lecture image CCT Colloquium Series
Tangible Interfaces for Visualization, Collaboration, and Education
Brygg Ullmer, Assistant Professor, Louisiana State University
Department of Computer Science and Center for Computation and Technology
Johnston Hall 338
September 21, 2007 - 02:00 pm
Over the last decade, there has been rapidly growing interest in bridging human interaction between the physical and digital worlds. This talk presents my group's research on "tangible interfaces" supporting scientific and information visualization; co-located and remote collaboration; and elementary to higher education. These efforts include the design of diverse interaction devices, building upon new enabling software and hardware architectures developed at LSU. I will discuss several applications developed in collaboration with LSU scientists, artists, and educators. Examples include collaborative control of hurricane, CFD, and tomography visualizations; gallery installations integrating live news; interfaces for child interaction with microscopy and visualizations; and work applying high-performance computing to computational biology. I will also describe ongoing efforts toward bringing our tools into wider LSU research and educational use; and joint research with graphic designers toward visual, physical, interactive descriptions of complex systems.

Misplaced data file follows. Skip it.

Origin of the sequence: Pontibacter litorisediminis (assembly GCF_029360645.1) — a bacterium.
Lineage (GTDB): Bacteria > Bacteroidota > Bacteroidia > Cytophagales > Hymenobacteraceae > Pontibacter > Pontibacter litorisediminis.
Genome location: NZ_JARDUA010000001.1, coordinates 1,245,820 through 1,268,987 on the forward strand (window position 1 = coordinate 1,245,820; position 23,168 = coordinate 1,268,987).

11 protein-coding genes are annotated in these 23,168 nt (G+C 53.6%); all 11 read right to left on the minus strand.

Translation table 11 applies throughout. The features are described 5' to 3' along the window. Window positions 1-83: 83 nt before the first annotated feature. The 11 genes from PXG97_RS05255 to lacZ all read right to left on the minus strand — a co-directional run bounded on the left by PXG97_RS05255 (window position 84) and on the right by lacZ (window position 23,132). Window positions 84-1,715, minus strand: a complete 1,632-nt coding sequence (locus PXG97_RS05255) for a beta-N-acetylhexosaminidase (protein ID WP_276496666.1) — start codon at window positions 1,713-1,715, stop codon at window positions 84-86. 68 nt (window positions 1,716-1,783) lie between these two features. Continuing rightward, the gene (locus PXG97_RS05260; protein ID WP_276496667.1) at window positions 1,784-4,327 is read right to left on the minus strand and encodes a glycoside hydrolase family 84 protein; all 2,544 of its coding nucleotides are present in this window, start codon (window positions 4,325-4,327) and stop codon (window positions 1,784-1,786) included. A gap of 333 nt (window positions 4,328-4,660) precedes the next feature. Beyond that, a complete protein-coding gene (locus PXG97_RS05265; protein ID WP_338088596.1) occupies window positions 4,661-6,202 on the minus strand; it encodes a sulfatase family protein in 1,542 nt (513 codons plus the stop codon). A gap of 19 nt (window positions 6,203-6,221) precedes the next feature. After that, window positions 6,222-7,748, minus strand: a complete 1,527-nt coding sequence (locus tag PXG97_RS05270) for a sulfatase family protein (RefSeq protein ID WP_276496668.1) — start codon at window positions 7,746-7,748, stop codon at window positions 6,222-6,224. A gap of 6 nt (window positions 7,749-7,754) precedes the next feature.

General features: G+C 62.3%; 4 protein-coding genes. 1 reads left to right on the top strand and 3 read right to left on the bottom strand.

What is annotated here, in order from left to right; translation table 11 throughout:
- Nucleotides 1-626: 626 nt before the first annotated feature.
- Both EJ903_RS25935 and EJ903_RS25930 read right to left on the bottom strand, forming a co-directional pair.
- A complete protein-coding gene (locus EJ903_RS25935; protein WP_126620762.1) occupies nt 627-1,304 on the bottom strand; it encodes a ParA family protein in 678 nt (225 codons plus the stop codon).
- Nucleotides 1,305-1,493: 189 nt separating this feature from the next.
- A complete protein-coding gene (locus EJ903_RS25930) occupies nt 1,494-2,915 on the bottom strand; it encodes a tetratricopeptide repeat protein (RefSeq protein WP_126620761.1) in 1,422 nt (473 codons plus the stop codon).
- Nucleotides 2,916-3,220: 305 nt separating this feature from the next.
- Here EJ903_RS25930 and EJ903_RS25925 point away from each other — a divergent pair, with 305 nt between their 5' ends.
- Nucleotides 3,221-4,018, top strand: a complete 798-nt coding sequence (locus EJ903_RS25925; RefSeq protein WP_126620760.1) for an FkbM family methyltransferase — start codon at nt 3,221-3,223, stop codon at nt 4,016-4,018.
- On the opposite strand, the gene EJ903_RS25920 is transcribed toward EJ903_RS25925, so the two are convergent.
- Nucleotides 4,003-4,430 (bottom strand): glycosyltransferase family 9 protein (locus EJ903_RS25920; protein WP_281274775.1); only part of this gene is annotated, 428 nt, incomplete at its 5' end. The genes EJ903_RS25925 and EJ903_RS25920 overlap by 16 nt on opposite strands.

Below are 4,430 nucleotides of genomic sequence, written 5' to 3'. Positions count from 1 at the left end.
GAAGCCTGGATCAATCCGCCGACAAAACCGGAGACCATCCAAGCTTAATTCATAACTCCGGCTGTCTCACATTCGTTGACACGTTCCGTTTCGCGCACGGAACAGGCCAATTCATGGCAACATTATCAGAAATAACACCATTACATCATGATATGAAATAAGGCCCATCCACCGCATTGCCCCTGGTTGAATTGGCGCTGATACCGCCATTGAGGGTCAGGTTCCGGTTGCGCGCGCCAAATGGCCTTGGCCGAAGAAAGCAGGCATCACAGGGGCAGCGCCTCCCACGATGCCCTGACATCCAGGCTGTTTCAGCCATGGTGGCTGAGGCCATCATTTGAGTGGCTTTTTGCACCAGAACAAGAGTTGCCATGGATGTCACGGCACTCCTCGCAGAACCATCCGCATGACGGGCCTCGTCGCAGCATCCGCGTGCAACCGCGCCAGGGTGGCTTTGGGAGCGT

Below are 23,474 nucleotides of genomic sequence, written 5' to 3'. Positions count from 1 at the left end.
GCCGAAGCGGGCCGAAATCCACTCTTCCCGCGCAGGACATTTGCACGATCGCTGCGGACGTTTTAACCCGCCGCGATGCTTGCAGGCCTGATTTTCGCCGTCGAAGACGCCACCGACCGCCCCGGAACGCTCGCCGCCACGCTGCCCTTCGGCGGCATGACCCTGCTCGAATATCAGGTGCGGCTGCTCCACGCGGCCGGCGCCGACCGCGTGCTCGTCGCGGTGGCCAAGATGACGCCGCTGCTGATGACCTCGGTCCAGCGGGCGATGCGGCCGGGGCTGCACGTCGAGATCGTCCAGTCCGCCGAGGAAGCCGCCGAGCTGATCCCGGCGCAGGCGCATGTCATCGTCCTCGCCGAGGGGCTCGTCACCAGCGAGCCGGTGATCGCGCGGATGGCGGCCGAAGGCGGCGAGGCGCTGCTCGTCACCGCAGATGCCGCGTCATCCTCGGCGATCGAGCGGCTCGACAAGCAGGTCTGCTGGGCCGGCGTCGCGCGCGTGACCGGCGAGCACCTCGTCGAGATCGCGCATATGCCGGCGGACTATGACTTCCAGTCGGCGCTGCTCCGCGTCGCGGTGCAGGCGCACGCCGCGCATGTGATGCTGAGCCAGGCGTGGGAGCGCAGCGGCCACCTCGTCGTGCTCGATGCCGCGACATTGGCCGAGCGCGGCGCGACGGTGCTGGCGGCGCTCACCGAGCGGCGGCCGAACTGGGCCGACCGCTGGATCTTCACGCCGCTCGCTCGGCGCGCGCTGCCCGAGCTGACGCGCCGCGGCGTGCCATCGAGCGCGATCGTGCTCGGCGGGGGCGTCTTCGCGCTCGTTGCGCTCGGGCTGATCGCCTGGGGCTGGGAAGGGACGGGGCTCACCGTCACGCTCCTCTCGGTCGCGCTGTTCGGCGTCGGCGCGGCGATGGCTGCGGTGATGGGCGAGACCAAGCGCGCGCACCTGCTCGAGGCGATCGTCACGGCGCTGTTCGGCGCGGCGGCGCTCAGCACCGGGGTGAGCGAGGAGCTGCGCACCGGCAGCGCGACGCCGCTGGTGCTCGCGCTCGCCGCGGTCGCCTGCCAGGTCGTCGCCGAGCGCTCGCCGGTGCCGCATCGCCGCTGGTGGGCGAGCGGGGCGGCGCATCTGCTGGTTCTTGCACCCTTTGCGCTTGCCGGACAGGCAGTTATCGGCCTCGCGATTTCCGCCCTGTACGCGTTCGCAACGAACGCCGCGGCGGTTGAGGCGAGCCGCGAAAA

Speaker's Bio:
Brygg Ullmer is an assistant professor at LSU, jointly in computer science and the Center for Computation and Technology (CCT), where he leads the Tangible Visualization group and supports broader visualization efforts. He completed his Ph.D. in the Tangible Media Group of MIT's Media Laboratory in 2002, where his research focused on "tangible user interfaces." He has held a postdoctoral position in the visualization department of the Zuse Institute Berlin; internships at Interval Research (Palo Alto) and Sony CSL (Tokyo); and has been a visiting and remote lecturer at Hong Kong Polytechnic's School of Design. His research interests include tangible interfaces, visualization, RFID, programming languages for networked and embedded systems, grid computing, and rapid physical and electronic prototyping. He also has a strong interest in computationally-mediated crafts, rooted in the traditions and material expressions of diverse regions and cultures. He collaborates with numerous scientists, technologists, artists, designers, and educators at LSU.